If a number starts with a zero, it is usually considered to be in octal (base 8) notation:
047; // 4 eights and 7 units
gines implement this convention.
Numbers can also be represented in exponential notation, which is shorthand for "multiply
by 10 to the power of" (you may have heard this referred to as "scientific notation" or
"standard form"). Here are some examples:
1e6; // means 1 multiplied by 10 to the power 6 (a million)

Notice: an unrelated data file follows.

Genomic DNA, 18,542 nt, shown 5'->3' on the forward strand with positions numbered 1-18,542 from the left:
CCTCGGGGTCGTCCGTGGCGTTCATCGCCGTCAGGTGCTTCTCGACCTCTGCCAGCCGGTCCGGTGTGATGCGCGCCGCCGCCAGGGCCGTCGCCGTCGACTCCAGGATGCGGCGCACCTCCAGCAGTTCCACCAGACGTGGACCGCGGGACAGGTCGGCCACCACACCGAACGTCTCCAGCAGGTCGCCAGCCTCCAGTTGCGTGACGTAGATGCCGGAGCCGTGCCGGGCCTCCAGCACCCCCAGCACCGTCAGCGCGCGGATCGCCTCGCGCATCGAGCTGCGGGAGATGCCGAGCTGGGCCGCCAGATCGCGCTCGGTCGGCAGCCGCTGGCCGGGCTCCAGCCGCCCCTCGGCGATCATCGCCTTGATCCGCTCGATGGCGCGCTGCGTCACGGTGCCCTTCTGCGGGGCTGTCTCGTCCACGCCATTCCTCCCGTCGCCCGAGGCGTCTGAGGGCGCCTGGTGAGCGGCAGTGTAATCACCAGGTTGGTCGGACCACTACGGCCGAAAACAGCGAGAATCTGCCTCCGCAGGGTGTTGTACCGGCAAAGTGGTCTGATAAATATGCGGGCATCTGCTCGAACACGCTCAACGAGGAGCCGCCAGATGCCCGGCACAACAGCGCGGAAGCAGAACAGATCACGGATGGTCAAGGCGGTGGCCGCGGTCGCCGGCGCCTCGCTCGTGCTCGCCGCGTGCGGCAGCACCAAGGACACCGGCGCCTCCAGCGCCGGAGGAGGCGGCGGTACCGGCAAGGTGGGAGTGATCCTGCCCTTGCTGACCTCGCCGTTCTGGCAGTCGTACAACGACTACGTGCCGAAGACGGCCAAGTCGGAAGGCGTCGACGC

2E3; // can also be written as 2E3, 2E+3 and 2e+3
Fractional values can be created by using a negative index value:
2.5e-3; // means 2.5 multiplied by 10 to the power -3
Numbers also have some built-in methods, although you need to be careful when using the
dot notation with number literals that are integers because the dot can be confused for a
decimal point. There are a few ways to deal with this, which we'll demonstrate with the
toExponential() method; this returns the number as a string in exponential notation.
Use two dots:
5..toExponential(); >> "5e+0"
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